Naturally, these benefits accrue to people on ‘ordinary’ bikes too – people like me – although 5 miles is more likely to take 30 minutes or more to cover, under our own steam. That’s an entirely manageable distance, but e-bikes will obviously reduce the effort required. It has the potential to seriously start eating into those longer car trips that are not quite so appealing by bike.

In the UK we can only dream of having the kind of comprehensive, high-quality cycling networks that surround places like Utrecht, and that enable the types of journeys described here. Where I live, we have absolutely no meaningful cycle network to speak of, and a negligible rail network. Even our former railway lines – which could serve as excellent, flat connections between towns and villages, either by bike or e-bike – have been allowed to disintegrate into bumpy, muddy bogs that are unattractive and unpleasant to use.

A section of the former Horsham-Shoreham railway line, north of Partridge Green

Meanwhile our roads are increasingly clogged with dangerous, polluting and environmentally damaging motor vehicles, travelling in the vast majority of cases short trips that could be converted to other modes.

There is no reason why we can’t match the Netherlands. E-bikes erode the argument that it is too hilly, or too difficult, to cycle, and in combination with high quality cycle networks we could have people effortlessly travelling the kinds of distances described in this post.

Categories: Views

Is cycling priority on roundabouts a good idea?

BicycleDutch - 25 February, 2020 - 23:00
Roundabouts are much safer than regular intersections. There is not much debate about that fact in the Netherlands. But when it comes to the priority rules on roundabouts the opinions … Continue reading →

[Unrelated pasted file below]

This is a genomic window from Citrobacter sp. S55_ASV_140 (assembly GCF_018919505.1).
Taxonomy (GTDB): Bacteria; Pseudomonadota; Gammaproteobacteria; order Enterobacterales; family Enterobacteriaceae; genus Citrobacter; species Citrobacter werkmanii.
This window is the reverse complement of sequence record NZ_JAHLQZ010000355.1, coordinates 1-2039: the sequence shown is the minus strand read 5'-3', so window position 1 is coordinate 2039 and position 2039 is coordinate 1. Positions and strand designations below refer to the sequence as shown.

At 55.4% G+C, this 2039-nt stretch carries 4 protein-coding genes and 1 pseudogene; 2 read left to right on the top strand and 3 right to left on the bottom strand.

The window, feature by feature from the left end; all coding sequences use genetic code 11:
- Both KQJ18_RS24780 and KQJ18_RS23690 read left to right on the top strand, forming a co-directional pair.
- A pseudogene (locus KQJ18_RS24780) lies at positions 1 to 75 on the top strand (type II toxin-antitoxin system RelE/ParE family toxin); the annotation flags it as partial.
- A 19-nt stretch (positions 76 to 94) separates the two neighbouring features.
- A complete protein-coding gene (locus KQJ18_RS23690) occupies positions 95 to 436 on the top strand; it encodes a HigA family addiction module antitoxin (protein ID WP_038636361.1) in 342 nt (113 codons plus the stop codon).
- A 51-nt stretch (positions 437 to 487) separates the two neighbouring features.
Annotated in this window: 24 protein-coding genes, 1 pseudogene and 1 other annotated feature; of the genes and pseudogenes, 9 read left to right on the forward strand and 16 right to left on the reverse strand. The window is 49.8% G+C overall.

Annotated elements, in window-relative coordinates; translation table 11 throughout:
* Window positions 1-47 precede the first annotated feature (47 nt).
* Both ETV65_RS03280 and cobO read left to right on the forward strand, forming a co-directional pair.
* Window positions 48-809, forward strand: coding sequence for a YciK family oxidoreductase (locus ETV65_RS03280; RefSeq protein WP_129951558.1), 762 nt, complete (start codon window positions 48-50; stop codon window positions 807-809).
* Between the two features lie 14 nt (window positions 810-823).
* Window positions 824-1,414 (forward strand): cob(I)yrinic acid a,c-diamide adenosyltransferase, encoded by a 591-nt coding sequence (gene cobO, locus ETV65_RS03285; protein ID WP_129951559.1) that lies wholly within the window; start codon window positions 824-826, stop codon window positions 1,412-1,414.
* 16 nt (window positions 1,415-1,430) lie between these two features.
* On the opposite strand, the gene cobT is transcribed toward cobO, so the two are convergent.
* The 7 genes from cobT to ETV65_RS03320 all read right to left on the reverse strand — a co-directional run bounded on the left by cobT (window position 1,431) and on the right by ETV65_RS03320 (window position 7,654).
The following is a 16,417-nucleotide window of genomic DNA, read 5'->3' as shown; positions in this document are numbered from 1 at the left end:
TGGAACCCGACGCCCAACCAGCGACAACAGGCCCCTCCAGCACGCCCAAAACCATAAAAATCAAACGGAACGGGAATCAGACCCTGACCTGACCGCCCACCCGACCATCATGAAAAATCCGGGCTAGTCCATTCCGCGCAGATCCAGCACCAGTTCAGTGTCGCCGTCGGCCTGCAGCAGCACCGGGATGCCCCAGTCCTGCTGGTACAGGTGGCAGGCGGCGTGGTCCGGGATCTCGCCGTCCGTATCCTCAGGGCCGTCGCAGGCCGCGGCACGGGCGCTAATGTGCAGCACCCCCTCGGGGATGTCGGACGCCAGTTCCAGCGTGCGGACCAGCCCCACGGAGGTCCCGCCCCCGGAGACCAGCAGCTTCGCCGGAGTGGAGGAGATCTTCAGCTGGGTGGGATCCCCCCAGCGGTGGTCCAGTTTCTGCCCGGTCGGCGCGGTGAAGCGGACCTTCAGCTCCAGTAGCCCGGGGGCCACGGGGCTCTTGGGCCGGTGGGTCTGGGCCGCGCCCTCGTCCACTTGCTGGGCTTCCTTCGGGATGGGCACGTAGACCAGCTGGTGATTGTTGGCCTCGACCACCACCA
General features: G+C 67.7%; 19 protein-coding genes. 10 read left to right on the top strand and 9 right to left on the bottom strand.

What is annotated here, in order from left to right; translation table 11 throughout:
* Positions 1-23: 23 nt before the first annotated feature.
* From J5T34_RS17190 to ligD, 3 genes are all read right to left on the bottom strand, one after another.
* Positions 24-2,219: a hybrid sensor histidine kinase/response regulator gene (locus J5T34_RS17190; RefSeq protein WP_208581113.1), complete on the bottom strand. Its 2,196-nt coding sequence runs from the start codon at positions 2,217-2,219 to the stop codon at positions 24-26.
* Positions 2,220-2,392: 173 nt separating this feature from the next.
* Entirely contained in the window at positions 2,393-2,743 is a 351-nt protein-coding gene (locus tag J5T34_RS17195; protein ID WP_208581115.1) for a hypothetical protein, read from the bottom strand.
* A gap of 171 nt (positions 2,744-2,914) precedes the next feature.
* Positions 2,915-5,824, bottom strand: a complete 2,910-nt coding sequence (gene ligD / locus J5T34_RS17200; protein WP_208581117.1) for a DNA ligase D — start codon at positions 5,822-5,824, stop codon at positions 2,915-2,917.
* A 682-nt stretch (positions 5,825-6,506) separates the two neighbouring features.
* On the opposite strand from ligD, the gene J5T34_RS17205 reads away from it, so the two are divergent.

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When a junction turns people cycling into lawbreakers, how do you fix it?

As Easy As Riding A Bike - 22 February, 2020 - 12:47

As with many British towns in the wake of the 1963 Traffic in Towns report, Horsham responded to the coming age of the motor car with a mixture of enlightenment and destructiveness. In doing s0, it largely reflected the nature of the Report itself, which presciently diagnosed the enormous problems mass motoring would present, but offered damaging remedies that essentially accommodated ever-expanding demand for driving right in the heart of our towns, alongside a more benign banishment of it from limited areas within them.

In Horsham, that destructiveness involved the construction, in several stages, of a four-lane inner ring road that now encircles most of the town centre, and the construction of several large multi-storey car parks to accommodate increasing numbers of private cars.

The red line indicates the approximate route of the four lane inner ring road, over the previous street pattern. Original map here.

Although that ring road was (and remains) a blight on the town, the area within it has fared rather better, with a fairly deliberate policy of either complete removal of motor traffic, or minimising its levels. Through-traffic is discouraged by means of a 20mph zone (one of the first in the country) combined with a winding, circuitous route through the town centre, while many other streets have been either fully pedestrianised, or part-pedestrianised.

While these changes within the ring road are largely to be applauded, the enlightened planners and councillors who implemented them sadly neglected to consider cycling in any way, shape or form. One of the biggest issues is that the one-way flow through the centre, while successful at keeping motor traffic on the inner ring road in an east-to-west and north-to-south direction, also completely excludes cycling. I’ve previously written about this specific issue here.

Another longstanding problem for cycling lies to the western edge of the town centre. Here the former main north-south road across the town (shown in green and blue in the overhead view below) has been bypassed to the west by the four lane inner ring road (in red), leaving short sections of road with a pedestrianised area in the middle (highlighted in green), that still allows cycling in a north-south direction, but in a very half-hearted and ambiguous way. In other words, it’s not at all clear that it’s legal to cycle there.